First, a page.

Governor signs home brewing bill; Alabamians now allowed to make beer at home
by Ben Cunningham
May 09, 2013 | 13397 views |  0 comments | 19 19 recommendations | email to a friend | print
Ladies and gentlemen, start your kettles.

Gov. Robert Bentley this afternoon signed a bill legalizing home brewing of beer, wine, cider and mead, according to his press secretary. The signing made Alabama the last of the 50 states to pass a law legalizing the activities.

Advocates of the hobby had been anticipating the governor’s signature since the Alabama Senate approved the bill in an 18-7-1 vote on Tuesday.

“I’m definitely happy,” said Anniston resident Steven Shelton. “It’s a great thing.”

The 32-year-old bought malt extract from a shop in Birmingham today to be ready to brew a batch as soon as it became legal. He plans to make an amber ale on Friday.

After Mississippi’s governor signed a bill earlier this spring to legalize home brewing there, attention turned to Alabama as the last state to outlaw the hobby, which the American Homebrewers Association estimates has about 1 million enthusiasts nationwide, about 5,000 of them in Alabama.

The Alabama law took effect immediately with the governor’s signature. Mississippi brewers will have to wait until July, when that state’s new law comes into force.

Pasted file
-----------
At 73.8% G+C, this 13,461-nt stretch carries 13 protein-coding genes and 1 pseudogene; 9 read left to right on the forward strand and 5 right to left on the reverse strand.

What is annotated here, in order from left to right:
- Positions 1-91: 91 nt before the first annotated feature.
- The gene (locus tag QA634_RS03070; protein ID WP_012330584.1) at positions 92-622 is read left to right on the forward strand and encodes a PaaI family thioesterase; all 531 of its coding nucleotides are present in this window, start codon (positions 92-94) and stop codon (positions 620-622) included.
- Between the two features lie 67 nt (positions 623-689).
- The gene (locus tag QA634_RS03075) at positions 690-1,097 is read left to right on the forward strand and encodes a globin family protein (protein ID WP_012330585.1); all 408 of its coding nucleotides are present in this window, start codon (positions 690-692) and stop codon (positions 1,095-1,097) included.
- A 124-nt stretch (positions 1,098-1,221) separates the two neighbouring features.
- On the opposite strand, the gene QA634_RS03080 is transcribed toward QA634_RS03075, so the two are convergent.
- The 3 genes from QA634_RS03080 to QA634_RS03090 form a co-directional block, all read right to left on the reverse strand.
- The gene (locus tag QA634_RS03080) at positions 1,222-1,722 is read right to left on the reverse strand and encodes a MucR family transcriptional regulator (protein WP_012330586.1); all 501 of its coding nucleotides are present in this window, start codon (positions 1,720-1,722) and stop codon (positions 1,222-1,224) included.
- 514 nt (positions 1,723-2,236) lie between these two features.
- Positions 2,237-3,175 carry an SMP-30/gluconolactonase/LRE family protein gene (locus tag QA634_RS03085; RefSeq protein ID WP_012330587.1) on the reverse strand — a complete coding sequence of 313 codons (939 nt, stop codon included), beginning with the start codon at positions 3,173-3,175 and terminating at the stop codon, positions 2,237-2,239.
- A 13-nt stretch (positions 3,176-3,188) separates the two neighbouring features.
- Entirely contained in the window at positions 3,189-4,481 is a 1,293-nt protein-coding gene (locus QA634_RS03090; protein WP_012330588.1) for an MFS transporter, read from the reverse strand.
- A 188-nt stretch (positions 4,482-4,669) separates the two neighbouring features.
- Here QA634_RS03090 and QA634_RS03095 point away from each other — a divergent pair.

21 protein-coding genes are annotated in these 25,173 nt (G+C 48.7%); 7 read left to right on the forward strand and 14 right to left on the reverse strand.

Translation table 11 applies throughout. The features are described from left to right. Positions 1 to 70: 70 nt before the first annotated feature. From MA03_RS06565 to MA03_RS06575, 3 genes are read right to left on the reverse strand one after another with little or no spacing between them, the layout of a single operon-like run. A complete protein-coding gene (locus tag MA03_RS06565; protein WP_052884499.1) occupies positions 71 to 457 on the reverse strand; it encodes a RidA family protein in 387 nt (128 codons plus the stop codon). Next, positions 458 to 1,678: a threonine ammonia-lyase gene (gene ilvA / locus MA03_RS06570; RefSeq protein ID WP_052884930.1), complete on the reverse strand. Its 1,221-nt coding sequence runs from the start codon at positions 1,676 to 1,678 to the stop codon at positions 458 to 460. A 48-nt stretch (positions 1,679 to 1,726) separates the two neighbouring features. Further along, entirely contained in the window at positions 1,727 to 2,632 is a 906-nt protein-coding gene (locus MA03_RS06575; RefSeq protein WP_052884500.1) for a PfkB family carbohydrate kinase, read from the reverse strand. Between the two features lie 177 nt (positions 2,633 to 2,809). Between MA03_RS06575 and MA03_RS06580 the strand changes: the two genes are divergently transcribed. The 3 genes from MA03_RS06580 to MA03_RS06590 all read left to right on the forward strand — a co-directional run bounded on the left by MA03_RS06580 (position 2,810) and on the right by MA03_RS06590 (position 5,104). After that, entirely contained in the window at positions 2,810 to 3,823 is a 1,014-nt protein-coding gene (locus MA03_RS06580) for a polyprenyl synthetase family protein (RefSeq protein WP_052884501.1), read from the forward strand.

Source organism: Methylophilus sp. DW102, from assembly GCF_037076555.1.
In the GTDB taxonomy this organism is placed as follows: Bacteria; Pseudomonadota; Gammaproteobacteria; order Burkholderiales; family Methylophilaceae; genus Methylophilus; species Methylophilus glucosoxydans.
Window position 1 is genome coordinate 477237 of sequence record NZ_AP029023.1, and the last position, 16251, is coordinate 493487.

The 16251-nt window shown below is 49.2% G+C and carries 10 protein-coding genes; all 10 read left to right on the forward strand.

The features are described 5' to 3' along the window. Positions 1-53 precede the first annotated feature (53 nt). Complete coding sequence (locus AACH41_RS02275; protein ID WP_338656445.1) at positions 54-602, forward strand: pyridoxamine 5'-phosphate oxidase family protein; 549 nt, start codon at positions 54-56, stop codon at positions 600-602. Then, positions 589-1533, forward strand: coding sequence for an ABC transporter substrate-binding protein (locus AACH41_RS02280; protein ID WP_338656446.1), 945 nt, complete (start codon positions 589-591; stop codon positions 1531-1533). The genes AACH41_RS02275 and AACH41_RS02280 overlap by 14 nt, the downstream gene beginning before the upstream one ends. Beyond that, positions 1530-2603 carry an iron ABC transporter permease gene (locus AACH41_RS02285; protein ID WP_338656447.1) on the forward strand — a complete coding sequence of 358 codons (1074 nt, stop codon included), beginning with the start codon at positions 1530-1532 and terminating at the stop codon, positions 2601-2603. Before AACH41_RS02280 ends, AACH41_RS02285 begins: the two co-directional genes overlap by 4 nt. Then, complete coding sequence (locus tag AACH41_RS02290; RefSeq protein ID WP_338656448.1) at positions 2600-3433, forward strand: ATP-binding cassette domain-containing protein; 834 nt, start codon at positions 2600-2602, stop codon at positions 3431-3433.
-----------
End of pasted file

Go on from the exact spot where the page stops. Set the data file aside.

Stuart Carter, a director of Free the Hops, a group that began advocating in 2006 for looser beer laws in Alabama, said the new law would enhance what he said is a rapidly growing beer culture and industry in the state.

“It’s a subtle thing, but it sends a profound message to the rest of the country,” Carter said, speaking before the governor’s signature. “It may take us a while to get there, but we will get there. We’re not a bleeding-edge state; we’re not a leading-edge state. We like to make sure that it’s going to fit with the culture of Alabama.”

The law allows Alabama residents to brew and keep on hand up to 15 gallons of homemade beer, wine, cider or mead — a drink made with fermented honey — per quarter for personal use, and to take it to competitions and festivals.

Brant Warren, a Huntsville-area resident and member of the group Right to Brew, the grassroots group of hobbyists that advocated for the Alabama bill, said his phone started ringing late this afternoon with the news after Bentley’s press secretary told reporters he’d signed.

“We’ve been working on this for five years,” he said. “I can’t thank enough all the supporters across the state who have worked so hard with the letters, emails and phone calls just to prove this was a priority and prove it to the Legislature.”

Warren spoke with The Star this afternoon after mowing his lawn, a moment that he agreed seemed anticlimactic to be discussing a victory.

“Although it is a good time for a beer,” he said.

Capitol and statewide correspondent Tim Lockette contributed reporting from Montgomery.

Managing Editor Ben Cunningham: 256-235-3541. On Twitter @Cunningham_Star.

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